There was upon the Exeter camp-ground a tent from Watertown, Massachusetts, filled with fanatical persons, as briefly described above. At an early period in this meeting, they attracted much attention by the peculiar style in which they conducted their seasons of social worship in their tent. These were irregular, very lengthy, frequently extending into hours of intermission and rest, continuing nearly all night, and attended with great excitement, and noise of shouting and clapping of hands, and singular gestures and exercises. Some shouted so loud and incessantly as to become hoarse, and silent, simply because they could no longer shout, while others literally blistered their hands striking them together.LIFIN 157.1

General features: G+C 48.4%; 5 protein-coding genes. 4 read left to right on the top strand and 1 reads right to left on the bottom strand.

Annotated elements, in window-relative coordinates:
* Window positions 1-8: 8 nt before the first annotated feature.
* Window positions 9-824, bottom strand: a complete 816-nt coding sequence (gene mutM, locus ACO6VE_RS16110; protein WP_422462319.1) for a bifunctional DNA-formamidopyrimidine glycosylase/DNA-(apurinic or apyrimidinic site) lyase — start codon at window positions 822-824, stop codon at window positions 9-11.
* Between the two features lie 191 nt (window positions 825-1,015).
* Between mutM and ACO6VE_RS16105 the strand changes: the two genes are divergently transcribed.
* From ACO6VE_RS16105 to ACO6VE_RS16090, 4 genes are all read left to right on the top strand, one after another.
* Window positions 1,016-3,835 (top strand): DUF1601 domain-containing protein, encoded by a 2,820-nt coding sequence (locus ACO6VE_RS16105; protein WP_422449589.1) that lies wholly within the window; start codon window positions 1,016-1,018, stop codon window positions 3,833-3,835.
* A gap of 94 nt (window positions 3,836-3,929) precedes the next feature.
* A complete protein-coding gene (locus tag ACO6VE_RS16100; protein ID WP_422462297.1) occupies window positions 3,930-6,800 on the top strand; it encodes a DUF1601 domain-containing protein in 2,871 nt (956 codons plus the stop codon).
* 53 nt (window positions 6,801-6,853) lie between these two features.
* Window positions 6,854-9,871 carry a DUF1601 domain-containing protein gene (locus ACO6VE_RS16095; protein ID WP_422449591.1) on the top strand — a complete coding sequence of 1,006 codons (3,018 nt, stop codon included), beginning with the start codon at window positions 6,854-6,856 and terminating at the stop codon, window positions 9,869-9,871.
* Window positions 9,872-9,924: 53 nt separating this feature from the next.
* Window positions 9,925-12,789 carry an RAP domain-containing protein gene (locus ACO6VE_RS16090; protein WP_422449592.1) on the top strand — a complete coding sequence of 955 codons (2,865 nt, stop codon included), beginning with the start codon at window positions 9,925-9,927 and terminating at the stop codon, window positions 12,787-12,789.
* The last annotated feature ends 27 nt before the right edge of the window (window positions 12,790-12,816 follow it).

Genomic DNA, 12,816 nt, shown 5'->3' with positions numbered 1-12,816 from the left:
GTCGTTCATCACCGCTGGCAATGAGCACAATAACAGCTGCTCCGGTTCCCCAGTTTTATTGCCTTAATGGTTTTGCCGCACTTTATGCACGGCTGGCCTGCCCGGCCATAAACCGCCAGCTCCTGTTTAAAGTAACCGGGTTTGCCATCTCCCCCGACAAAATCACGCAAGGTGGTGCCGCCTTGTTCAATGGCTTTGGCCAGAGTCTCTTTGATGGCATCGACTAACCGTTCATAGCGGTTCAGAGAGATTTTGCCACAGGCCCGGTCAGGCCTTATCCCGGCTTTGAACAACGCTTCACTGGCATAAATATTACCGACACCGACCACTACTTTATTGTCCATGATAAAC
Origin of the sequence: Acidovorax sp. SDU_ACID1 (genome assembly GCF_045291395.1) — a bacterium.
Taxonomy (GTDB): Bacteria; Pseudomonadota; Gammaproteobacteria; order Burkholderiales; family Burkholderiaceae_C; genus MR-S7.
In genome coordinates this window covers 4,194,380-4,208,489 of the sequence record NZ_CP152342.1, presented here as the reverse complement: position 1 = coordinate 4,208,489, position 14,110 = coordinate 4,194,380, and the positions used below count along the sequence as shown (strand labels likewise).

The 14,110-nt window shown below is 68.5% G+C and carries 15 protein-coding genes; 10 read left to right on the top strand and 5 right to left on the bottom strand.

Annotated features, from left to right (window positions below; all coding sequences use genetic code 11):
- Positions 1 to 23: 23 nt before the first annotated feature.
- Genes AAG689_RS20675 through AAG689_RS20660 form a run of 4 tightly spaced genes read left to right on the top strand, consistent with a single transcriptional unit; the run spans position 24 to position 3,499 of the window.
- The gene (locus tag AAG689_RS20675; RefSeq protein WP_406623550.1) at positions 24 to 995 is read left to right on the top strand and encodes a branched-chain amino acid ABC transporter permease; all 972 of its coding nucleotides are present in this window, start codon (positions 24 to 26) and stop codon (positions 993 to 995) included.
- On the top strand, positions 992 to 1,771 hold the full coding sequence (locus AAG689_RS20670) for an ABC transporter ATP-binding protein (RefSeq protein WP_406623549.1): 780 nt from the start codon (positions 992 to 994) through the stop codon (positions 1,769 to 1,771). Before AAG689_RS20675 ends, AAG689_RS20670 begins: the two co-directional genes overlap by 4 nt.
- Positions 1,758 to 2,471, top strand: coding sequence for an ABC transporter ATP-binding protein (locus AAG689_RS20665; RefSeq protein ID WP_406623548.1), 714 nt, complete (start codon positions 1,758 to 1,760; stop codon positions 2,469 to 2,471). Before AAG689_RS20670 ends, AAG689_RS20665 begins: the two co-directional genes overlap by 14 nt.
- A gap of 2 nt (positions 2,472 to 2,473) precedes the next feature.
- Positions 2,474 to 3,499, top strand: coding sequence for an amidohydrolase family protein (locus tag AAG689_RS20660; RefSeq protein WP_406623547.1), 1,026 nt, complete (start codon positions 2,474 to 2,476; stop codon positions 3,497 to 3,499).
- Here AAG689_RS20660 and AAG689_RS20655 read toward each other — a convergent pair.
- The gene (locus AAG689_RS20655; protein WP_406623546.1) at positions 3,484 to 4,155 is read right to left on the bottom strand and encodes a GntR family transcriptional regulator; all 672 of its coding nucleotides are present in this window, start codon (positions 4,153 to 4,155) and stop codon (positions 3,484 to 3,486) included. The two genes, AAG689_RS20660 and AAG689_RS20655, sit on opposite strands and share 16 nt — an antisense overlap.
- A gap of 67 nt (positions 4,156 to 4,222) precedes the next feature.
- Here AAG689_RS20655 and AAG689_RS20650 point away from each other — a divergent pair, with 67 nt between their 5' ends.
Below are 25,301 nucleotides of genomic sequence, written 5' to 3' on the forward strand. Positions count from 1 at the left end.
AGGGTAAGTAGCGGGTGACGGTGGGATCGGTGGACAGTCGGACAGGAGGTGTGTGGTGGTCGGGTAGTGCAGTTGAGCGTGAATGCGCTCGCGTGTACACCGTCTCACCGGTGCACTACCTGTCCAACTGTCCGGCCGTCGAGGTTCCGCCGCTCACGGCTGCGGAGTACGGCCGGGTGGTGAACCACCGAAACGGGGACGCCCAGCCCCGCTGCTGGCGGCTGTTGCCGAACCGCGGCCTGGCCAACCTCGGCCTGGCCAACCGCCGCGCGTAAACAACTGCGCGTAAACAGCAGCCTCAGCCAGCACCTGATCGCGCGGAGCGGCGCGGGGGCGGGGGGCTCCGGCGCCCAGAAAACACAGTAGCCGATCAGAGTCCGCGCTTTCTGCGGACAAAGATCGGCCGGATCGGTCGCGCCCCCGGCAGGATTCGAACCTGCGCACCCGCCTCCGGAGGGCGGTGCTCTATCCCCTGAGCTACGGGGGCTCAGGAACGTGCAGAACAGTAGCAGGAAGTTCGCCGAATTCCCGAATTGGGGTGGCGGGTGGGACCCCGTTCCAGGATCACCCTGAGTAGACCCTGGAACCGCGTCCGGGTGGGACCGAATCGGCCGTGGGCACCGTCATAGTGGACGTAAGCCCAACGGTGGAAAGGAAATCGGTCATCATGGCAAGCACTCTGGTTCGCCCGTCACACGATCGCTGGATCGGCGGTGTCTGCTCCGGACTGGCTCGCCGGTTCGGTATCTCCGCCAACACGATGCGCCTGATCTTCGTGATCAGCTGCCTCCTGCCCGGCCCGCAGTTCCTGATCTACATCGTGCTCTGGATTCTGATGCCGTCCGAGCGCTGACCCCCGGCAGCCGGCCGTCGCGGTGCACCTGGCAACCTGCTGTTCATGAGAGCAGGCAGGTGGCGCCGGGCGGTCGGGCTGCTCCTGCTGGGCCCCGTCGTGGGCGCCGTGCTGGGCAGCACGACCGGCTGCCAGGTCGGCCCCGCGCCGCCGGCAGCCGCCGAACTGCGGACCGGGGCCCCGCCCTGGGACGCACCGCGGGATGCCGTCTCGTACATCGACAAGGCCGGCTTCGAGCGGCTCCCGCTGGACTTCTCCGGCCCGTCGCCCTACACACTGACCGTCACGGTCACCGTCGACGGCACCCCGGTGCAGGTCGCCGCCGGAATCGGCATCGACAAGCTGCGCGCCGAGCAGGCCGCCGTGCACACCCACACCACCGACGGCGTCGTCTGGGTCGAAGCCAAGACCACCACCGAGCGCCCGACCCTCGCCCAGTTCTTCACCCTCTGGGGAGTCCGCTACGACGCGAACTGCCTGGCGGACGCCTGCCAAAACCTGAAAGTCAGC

The tent’s company from Portland, Me., of which I was one of the number, had pitched close by this tent from Watertown, before the condition of those who occupied it was generally known, little thinking of the annoyances they were to suffer from these fanatical persons. But these they endured for a while in the hope that they would be corrected and reproved. Seeing, however, that they were not the persons to be reformed, and that they grew no better, but, rather worse, the Portland brethren moved their tent to a distant part of the ground. But this act, showing the assembled thousands that we had no union with those we left, created sympathy for these fanatics, in not a few who viewed all the dangers of the way on the side of those who were disposed to formality. These joined with the Watertown people in the cry of persecution, and shouted glory to God over it, as if a new and brilliant victory had been gained.LIFIN 157.2